January 6, 2013 at 10:25

    Sorry, I meant if there are more than 3 words on the page, then you should choose an easier book. It’s all apart of comprehensible input. The more you comprehend the better.

  3. ライトニング
    January 6, 2013 at 12:33

    I have at least 15 books I’ve barely touched, now a great time to start I guess. No, I will!

  4. ライトニング
    January 7, 2013 at 02:07

    お前等に勝ってみせてやるぜ

  5. January 8, 2013 at 21:16

    This is great advice. Reading is fundamental to improving language ability. The key is not to read things that are too hard! Read at or below your level, and read a lot. Read things with furigana if your kanji level isn’t up to par yet, or read online with the Rikaichan plugin for Firefox.

    I don’t agree with strictly avoiding dictionary use, since it can help to make sense of what you’re reading. Of course, if you have to use it too much, you may be at too high of a level, but looking up a few words per page isn’t a problem.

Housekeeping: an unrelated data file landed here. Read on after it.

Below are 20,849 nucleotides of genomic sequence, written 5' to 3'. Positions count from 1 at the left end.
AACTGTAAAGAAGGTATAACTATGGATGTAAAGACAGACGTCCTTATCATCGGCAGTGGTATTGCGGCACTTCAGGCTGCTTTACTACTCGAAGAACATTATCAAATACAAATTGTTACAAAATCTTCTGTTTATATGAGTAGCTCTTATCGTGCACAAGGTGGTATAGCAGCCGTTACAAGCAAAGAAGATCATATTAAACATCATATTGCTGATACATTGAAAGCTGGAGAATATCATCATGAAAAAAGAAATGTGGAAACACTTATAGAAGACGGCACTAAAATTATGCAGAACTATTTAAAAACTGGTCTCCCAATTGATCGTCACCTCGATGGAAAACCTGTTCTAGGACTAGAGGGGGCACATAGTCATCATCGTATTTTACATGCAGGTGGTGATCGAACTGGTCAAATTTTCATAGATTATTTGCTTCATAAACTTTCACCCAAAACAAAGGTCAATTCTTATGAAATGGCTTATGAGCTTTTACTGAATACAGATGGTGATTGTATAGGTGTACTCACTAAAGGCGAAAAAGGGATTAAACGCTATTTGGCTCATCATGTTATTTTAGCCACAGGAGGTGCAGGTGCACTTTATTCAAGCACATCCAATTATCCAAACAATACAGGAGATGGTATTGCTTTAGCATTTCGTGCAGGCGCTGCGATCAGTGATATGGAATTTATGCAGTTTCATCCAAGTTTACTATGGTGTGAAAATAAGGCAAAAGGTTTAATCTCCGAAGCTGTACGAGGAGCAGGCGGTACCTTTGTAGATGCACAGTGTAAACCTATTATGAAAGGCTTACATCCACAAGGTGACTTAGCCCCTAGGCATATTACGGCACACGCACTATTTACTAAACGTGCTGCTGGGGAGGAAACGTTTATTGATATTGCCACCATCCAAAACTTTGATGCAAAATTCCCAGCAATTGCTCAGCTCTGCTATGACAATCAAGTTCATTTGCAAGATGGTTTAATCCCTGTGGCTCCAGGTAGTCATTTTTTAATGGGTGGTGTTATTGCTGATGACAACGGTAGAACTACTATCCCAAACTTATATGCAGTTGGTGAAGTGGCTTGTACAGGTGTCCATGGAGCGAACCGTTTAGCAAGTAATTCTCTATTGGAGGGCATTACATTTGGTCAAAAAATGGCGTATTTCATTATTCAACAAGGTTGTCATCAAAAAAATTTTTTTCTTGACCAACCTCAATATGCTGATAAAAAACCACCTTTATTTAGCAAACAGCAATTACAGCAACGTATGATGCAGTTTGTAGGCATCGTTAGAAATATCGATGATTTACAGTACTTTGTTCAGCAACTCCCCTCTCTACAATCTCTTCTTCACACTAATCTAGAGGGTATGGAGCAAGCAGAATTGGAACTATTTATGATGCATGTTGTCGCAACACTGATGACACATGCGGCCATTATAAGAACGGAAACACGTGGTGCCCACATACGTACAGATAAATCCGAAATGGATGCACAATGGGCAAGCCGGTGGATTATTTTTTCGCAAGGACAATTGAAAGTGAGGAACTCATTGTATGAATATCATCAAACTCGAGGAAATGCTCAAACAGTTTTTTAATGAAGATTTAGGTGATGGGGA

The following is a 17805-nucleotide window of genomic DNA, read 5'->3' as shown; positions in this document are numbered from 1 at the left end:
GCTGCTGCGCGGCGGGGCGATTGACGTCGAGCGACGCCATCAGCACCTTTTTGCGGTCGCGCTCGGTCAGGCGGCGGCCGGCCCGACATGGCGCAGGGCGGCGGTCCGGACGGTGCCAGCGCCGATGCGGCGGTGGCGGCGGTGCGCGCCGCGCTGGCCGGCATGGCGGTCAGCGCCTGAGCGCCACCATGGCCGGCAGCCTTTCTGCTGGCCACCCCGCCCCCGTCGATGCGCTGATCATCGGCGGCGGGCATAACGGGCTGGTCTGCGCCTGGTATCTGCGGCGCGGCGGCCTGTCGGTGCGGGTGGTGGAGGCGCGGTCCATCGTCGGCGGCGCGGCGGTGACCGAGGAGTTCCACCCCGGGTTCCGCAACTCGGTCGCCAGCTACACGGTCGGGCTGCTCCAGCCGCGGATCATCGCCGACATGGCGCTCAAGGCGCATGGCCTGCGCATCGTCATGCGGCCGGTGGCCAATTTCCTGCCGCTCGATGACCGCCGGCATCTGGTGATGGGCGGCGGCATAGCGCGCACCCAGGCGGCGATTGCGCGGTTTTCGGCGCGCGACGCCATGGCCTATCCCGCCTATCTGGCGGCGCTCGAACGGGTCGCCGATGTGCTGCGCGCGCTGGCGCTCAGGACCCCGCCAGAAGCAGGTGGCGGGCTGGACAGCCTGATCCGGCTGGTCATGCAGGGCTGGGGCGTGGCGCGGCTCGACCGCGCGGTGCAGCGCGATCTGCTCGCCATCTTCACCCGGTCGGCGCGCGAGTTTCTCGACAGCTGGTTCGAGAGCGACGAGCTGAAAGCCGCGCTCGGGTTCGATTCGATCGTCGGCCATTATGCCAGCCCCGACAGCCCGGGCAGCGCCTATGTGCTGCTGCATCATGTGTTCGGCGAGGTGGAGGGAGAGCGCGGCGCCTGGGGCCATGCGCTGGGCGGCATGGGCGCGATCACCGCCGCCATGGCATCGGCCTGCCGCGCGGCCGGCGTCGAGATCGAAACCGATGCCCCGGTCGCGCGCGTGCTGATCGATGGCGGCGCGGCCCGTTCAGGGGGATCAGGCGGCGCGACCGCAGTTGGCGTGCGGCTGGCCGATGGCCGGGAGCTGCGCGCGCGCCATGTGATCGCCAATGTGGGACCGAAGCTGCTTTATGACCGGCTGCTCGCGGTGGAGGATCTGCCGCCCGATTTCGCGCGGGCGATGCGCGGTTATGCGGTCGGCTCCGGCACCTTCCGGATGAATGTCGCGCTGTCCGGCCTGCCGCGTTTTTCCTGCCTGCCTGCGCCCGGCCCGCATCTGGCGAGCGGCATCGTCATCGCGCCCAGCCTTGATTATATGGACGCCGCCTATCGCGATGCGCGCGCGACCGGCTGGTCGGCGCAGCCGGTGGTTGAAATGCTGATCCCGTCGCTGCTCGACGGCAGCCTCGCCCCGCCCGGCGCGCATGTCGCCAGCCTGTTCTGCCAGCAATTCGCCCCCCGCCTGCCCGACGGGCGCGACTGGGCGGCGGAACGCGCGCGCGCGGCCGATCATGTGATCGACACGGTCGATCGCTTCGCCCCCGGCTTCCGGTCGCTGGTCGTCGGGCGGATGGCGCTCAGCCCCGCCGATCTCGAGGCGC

6. june
    January 9, 2013 at 10:40

    I’m with Ken.
    Not sure why all the dictionary ‘hate’ in the Extensive Reading literature. Understanding from context takes a long, long time. Who wants to wait?
    Instead of avoiding dictionary use entirely, just avoid it while you’re actually reading. Scribble down (on a separate sheet) all the words you don’t know as you read, and look them up/add them to the ol’ SRS later.
    All of those ER studies would have shown much better results if they’d done it that way, IMO.
    Rather than seeing the same word 10 times before you actually get what it means (IF you get what it really, truly means…’vaguely’ doesn’t count), why not see it once or twice, look it up at your next convenient ‘dictionary session’, and then have it reinforced the next 8 times you see it?